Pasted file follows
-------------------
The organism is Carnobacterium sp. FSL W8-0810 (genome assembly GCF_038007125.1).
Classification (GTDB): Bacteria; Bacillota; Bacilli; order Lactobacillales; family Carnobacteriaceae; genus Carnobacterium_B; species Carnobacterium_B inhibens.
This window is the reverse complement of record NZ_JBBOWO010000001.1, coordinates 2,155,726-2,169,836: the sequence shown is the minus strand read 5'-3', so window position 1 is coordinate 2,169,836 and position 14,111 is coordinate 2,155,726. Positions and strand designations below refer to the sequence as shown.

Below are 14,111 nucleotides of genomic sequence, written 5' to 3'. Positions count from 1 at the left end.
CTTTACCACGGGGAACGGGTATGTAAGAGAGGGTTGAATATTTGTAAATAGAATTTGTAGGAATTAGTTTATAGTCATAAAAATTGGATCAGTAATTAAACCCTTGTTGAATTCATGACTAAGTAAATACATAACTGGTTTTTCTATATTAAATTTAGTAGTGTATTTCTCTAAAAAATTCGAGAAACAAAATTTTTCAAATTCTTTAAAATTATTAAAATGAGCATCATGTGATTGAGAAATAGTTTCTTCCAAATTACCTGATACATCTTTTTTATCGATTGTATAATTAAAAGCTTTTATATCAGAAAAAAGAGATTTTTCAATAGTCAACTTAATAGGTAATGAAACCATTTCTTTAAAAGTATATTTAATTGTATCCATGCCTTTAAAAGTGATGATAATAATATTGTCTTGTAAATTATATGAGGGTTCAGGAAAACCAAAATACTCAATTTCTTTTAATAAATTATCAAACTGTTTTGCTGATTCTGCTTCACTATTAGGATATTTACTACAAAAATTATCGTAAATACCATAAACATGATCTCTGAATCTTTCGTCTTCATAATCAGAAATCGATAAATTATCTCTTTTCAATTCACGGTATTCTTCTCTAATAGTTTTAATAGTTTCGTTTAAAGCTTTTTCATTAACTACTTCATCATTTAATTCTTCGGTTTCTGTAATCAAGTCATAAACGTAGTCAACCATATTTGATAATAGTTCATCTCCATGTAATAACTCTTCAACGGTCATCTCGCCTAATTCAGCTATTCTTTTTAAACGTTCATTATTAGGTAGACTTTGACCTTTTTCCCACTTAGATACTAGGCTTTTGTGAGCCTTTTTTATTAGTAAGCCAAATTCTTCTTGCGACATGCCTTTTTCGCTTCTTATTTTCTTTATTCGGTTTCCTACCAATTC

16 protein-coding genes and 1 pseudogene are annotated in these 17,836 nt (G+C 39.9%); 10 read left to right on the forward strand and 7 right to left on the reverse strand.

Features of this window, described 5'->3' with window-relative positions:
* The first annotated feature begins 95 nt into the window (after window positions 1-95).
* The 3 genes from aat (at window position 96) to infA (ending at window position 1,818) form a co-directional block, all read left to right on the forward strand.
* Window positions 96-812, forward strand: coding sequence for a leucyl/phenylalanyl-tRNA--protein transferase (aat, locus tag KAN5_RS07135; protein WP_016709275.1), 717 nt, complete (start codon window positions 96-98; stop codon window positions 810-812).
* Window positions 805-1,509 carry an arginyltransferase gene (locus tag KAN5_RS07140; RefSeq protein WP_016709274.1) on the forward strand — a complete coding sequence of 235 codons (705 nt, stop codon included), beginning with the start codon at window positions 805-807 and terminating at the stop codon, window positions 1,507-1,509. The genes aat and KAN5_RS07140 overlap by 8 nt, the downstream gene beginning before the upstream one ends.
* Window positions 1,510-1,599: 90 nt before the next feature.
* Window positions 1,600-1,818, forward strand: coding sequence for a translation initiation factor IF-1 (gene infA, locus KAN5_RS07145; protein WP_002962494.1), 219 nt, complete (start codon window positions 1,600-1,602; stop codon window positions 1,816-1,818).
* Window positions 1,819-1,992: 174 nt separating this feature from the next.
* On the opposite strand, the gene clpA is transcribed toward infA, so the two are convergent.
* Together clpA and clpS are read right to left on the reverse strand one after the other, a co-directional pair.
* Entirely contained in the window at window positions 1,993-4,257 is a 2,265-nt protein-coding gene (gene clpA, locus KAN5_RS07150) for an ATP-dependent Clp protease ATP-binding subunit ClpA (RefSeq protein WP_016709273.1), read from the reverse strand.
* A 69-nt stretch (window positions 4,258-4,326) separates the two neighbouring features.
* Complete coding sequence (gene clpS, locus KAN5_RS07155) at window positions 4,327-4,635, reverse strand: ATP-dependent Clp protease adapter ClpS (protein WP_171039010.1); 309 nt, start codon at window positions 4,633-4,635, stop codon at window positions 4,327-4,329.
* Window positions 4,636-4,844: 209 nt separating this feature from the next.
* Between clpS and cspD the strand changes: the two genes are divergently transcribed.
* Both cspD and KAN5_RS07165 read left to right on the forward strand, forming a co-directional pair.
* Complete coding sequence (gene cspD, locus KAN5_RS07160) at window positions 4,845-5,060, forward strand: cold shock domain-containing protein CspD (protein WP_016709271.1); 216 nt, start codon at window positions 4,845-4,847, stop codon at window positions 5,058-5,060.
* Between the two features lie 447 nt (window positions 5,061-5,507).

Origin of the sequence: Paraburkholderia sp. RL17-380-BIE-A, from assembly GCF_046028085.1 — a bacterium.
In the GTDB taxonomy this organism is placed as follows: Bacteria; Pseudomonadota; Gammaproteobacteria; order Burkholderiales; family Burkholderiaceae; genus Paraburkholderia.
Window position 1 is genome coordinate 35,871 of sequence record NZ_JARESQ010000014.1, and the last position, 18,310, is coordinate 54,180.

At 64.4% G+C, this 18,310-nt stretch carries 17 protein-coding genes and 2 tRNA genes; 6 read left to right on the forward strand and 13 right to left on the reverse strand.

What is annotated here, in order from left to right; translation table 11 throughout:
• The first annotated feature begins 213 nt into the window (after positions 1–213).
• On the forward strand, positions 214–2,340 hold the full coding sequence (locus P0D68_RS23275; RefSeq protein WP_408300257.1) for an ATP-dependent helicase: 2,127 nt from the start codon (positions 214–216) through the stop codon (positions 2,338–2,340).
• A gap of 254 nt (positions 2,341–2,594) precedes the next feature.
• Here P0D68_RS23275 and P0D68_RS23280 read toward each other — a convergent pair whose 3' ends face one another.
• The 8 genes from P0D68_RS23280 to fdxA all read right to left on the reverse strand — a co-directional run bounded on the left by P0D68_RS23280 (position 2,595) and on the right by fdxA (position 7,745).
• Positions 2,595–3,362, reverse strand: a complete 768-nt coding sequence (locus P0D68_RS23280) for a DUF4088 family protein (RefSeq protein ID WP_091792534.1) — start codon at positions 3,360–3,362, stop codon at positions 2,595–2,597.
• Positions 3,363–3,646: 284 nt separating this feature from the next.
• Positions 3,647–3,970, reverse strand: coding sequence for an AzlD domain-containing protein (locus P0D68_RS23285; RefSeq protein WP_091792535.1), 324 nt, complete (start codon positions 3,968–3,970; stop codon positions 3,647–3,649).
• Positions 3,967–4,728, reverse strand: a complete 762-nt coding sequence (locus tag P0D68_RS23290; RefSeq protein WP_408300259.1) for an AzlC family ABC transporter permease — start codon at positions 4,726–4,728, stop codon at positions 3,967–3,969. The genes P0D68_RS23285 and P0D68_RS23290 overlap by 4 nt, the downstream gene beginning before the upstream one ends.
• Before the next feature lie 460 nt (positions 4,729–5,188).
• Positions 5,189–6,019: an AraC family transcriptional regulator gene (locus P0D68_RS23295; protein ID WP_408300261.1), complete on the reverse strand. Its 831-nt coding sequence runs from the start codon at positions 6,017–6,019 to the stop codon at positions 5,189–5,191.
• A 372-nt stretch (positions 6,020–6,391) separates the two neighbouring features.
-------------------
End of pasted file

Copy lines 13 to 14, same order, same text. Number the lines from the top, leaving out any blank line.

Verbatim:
* Window positions 1,600-1,818, forward strand: coding sequence for a translation initiation factor IF-1 (gene infA, locus KAN5_RS07145; protein WP_002962494.1), 219 nt, complete (start codon window positions 1,600-1,602; stop codon window positions 1,816-1,818).
* Window positions 1,819-1,992: 174 nt separating this feature from the next.